The Cambridge History of English and American Literature in 18 Volumes (1907–21).
Volume XIV. The Victorian Age, Part Two.

VII. The Literature of Travel, 1700–1900

§ 10. Borrow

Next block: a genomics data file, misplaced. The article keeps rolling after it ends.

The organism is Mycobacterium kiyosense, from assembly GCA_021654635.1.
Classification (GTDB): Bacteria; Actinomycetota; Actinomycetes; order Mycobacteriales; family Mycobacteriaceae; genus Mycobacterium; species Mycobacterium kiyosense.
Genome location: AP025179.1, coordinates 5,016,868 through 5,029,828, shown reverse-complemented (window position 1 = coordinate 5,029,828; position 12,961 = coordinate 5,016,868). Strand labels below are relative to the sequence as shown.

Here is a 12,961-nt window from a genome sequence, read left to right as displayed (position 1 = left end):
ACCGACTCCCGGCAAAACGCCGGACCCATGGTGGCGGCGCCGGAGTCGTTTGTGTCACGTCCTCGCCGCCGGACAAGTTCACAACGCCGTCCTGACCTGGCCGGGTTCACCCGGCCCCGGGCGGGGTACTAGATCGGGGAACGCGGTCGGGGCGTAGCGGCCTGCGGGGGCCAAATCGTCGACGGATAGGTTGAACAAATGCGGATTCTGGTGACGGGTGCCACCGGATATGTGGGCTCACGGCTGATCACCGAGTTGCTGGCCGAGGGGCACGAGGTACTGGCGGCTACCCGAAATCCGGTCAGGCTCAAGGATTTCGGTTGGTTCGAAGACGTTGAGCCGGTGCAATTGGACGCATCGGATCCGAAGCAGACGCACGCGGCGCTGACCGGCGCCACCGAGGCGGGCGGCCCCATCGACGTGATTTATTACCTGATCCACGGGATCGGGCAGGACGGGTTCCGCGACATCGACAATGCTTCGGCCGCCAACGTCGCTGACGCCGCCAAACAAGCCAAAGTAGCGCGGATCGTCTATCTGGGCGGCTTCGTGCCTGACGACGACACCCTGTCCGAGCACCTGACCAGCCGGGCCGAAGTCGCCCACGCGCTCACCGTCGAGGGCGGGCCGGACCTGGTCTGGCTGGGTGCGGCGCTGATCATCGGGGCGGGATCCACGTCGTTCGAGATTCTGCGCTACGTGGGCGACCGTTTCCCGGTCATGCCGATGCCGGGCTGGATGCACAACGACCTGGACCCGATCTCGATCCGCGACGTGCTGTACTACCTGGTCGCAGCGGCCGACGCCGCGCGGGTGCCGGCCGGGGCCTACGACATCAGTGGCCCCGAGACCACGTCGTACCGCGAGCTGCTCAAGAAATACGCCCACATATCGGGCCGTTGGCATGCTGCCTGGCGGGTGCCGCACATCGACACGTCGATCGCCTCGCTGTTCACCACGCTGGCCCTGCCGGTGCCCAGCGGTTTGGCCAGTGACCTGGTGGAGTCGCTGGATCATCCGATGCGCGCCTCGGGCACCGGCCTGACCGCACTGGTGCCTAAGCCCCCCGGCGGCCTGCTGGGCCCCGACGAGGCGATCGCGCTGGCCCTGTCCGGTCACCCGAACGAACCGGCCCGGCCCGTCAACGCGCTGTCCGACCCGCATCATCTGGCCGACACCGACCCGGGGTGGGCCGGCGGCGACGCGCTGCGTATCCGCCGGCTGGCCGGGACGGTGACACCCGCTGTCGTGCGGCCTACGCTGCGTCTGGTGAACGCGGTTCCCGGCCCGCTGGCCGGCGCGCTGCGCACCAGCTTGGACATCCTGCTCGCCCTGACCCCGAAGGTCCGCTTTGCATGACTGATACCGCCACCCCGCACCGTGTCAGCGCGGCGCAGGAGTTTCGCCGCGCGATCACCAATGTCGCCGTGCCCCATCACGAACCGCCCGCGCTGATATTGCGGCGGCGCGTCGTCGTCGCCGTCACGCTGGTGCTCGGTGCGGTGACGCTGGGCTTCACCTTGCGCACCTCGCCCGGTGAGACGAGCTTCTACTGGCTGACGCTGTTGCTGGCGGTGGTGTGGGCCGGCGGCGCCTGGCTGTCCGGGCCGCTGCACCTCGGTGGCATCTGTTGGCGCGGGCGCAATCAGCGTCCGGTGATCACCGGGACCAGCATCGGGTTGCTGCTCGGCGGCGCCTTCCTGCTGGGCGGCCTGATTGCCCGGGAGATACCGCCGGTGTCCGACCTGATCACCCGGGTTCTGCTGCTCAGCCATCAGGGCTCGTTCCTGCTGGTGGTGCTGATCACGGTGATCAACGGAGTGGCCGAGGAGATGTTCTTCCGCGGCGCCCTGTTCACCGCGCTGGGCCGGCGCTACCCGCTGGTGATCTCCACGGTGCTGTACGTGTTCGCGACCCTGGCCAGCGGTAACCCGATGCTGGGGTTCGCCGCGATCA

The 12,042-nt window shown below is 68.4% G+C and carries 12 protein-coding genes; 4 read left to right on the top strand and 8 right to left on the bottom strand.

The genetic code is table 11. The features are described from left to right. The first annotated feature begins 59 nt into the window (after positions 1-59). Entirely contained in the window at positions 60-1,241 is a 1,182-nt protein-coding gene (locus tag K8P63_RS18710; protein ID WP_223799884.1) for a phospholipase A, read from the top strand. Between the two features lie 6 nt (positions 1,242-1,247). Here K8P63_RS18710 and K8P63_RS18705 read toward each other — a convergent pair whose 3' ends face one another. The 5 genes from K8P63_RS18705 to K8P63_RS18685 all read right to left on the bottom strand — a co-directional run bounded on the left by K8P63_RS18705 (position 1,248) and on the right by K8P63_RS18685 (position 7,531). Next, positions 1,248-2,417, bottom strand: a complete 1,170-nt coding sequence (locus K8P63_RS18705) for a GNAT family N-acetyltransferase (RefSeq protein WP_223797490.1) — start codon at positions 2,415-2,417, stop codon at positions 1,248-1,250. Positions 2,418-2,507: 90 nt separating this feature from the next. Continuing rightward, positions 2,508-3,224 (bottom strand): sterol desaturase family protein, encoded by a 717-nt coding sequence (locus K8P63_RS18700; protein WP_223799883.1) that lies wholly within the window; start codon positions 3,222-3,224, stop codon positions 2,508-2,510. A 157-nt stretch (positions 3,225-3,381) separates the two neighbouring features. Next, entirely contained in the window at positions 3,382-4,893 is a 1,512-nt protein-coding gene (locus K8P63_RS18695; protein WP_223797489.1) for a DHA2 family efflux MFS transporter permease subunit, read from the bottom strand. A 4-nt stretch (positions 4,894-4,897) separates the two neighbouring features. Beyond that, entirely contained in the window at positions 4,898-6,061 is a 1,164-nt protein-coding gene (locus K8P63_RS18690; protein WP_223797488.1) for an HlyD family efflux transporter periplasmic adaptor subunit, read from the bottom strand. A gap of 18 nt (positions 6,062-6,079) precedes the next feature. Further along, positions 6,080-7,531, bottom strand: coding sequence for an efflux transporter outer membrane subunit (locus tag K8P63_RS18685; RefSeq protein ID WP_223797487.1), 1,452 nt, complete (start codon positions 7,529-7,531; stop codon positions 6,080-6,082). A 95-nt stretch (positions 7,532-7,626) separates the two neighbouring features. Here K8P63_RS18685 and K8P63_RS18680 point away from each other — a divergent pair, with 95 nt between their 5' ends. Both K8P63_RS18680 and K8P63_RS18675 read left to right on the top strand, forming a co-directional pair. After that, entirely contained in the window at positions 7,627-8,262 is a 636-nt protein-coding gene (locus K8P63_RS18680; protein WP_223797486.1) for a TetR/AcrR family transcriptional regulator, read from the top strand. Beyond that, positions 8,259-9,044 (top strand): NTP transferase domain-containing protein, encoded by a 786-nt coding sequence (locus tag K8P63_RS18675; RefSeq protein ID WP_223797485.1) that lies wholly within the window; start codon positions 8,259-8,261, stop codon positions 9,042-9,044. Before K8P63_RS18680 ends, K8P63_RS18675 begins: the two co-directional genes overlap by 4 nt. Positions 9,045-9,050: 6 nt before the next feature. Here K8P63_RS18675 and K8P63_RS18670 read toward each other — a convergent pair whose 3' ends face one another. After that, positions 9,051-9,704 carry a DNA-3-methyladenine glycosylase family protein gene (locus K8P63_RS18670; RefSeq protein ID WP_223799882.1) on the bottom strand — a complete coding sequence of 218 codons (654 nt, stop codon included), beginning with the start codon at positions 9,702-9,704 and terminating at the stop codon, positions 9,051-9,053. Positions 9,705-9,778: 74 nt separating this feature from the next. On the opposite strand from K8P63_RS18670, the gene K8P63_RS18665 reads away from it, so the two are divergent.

A contemporary book, The Bible in Spain (1843), by Ford’s friend Borrow, a work of extraordinary freshness, possessing a singular indescribable quality of its own, is, in some sort, complementary to Ford’s work. Borrow writes as a wanderer, as the friend and companion of gypsies, vagabonds and thieves. The two writers together supply a picture of Spain such as can scarcely be found in Spanish literature outside the pages of Don Quixote. They make the reader feel that, in a sense, the Pyrenees are the boundary of Europe, that Spain is, as it were, a detached fragment of the orient, Christian, but not wholly European—a country whose attraction lies in its contrast of rocky wilderness and teeming garden, of natural wealth and contented poverty, in the simplicity and dignity of its life, in the primitive brutality or beauty of its impulses, in its pleasant oriental courtesies.